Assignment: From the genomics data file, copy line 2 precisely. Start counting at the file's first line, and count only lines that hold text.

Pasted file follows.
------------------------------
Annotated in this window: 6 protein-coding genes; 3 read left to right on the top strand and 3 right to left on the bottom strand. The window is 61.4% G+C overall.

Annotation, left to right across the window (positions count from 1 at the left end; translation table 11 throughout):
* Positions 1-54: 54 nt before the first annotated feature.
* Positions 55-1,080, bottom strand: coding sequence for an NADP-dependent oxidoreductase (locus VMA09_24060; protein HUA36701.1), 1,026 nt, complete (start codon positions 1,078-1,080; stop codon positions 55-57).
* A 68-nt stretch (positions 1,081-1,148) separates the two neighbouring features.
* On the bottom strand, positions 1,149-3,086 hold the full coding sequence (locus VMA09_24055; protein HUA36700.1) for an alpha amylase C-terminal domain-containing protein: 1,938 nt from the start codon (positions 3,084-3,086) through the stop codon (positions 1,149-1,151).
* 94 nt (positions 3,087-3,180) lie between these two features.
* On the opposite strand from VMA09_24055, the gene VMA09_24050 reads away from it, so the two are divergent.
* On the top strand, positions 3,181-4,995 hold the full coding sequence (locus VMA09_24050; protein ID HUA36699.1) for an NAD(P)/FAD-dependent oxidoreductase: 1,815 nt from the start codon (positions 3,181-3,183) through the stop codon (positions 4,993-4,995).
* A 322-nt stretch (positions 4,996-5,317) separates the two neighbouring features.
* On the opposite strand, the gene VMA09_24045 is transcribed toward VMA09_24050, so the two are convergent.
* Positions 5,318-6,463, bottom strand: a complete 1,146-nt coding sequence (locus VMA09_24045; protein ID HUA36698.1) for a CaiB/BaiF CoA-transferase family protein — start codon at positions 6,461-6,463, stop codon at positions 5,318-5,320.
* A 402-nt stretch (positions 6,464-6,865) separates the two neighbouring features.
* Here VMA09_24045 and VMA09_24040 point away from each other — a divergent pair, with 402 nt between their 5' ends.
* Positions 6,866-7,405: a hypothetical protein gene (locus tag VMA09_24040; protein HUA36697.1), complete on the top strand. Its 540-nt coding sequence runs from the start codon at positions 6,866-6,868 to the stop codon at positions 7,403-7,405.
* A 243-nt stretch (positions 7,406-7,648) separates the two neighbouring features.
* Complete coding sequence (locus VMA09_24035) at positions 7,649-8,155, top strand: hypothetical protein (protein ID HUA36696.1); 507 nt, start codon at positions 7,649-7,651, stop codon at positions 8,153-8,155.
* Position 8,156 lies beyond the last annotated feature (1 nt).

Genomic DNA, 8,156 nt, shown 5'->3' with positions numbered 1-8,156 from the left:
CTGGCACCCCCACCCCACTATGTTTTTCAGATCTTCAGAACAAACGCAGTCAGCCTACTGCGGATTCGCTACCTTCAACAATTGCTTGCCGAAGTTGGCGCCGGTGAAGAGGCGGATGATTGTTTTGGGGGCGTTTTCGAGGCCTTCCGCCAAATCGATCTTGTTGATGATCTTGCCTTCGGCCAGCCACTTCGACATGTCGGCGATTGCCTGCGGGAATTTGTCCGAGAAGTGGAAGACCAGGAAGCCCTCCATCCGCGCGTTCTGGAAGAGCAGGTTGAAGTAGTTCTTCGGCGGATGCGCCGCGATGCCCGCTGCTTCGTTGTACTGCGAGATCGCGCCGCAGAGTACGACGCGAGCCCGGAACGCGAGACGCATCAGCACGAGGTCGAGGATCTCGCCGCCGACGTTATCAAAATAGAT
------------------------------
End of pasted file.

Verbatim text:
Annotation, left to right across the window (positions count from 1 at the left end; translation table 11 throughout):